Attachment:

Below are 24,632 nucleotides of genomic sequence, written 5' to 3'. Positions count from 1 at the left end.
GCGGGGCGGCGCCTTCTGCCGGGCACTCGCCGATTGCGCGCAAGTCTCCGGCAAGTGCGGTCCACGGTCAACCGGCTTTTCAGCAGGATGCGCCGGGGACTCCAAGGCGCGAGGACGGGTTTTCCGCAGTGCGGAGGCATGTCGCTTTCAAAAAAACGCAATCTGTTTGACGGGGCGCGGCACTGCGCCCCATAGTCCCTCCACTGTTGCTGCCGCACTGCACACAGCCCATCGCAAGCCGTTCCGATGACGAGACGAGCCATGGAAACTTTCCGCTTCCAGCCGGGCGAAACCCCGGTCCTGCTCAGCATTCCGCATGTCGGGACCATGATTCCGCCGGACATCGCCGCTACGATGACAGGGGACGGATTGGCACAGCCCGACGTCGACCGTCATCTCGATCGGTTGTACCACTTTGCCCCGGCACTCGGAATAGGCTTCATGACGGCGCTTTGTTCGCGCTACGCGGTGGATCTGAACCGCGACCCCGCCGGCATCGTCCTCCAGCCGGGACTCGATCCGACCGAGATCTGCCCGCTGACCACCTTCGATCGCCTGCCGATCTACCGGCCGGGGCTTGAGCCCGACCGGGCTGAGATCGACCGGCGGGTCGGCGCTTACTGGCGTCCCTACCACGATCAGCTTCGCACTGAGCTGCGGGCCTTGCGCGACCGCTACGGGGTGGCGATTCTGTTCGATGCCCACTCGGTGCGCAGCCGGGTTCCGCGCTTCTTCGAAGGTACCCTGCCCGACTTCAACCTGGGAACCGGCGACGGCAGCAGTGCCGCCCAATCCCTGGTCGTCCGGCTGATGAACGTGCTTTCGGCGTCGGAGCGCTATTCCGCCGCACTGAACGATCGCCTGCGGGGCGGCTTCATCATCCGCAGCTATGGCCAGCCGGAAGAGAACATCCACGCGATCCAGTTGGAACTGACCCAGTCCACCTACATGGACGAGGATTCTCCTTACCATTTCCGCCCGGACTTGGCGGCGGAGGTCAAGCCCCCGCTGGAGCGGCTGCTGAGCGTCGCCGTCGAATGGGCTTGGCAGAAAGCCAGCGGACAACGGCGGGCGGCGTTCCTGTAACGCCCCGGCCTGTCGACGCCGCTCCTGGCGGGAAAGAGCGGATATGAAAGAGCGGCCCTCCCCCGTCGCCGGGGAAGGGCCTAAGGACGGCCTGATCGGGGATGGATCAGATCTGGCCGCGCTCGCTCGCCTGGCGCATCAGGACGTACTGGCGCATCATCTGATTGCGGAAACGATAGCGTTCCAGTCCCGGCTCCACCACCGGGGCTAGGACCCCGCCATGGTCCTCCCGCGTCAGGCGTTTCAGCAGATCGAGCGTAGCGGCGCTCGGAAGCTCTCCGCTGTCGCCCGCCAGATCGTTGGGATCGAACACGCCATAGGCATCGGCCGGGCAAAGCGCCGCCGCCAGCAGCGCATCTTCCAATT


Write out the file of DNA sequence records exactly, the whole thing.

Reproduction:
Below are 24,632 nucleotides of genomic sequence, written 5' to 3'. Positions count from 1 at the left end.
GCGGGGCGGCGCCTTCTGCCGGGCACTCGCCGATTGCGCGCAAGTCTCCGGCAAGTGCGGTCCACGGTCAACCGGCTTTTCAGCAGGATGCGCCGGGGACTCCAAGGCGCGAGGACGGGTTTTCCGCAGTGCGGAGGCATGTCGCTTTCAAAAAAACGCAATCTGTTTGACGGGGCGCGGCACTGCGCCCCATAGTCCCTCCACTGTTGCTGCCGCACTGCACACAGCCCATCGCAAGCCGTTCCGATGACGAGACGAGCCATGGAAACTTTCCGCTTCCAGCCGGGCGAAACCCCGGTCCTGCTCAGCATTCCGCATGTCGGGACCATGATTCCGCCGGACATCGCCGCTACGATGACAGGGGACGGATTGGCACAGCCCGACGTCGACCGTCATCTCGATCGGTTGTACCACTTTGCCCCGGCACTCGGAATAGGCTTCATGACGGCGCTTTGTTCGCGCTACGCGGTGGATCTGAACCGCGACCCCGCCGGCATCGTCCTCCAGCCGGGACTCGATCCGACCGAGATCTGCCCGCTGACCACCTTCGATCGCCTGCCGATCTACCGGCCGGGGCTTGAGCCCGACCGGGCTGAGATCGACCGGCGGGTCGGCGCTTACTGGCGTCCCTACCACGATCAGCTTCGCACTGAGCTGCGGGCCTTGCGCGACCGCTACGGGGTGGCGATTCTGTTCGATGCCCACTCGGTGCGCAGCCGGGTTCCGCGCTTCTTCGAAGGTACCCTGCCCGACTTCAACCTGGGAACCGGCGACGGCAGCAGTGCCGCCCAATCCCTGGTCGTCCGGCTGATGAACGTGCTTTCGGCGTCGGAGCGCTATTCCGCCGCACTGAACGATCGCCTGCGGGGCGGCTTCATCATCCGCAGCTATGGCCAGCCGGAAGAGAACATCCACGCGATCCAGTTGGAACTGACCCAGTCCACCTACATGGACGAGGATTCTCCTTACCATTTCCGCCCGGACTTGGCGGCGGAGGTCAAGCCCCCGCTGGAGCGGCTGCTGAGCGTCGCCGTCGAATGGGCTTGGCAGAAAGCCAGCGGACAACGGCGGGCGGCGTTCCTGTAACGCCCCGGCCTGTCGACGCCGCTCCTGGCGGGAAAGAGCGGATATGAAAGAGCGGCCCTCCCCCGTCGCCGGGGAAGGGCCTAAGGACGGCCTGATCGGGGATGGATCAGATCTGGCCGCGCTCGCTCGCCTGGCGCATCAGGACGTACTGGCGCATCATCTGATTGCGGAAACGATAGCGTTCCAGTCCCGGCTCCACCACCGGGGCTAGGACCCCGCCATGGTCCTCCCGCGTCAGGCGTTTCAGCAGATCGAGCGTAGCGGCGCTCGGAAGCTCTCCGCTGTCGCCCGCCAGATCGTTGGGATCGAACACGCCATAGGCATCGGCCGGGCAAAGCGCCGCCGCCAGCAGCGCATCTTCCAATT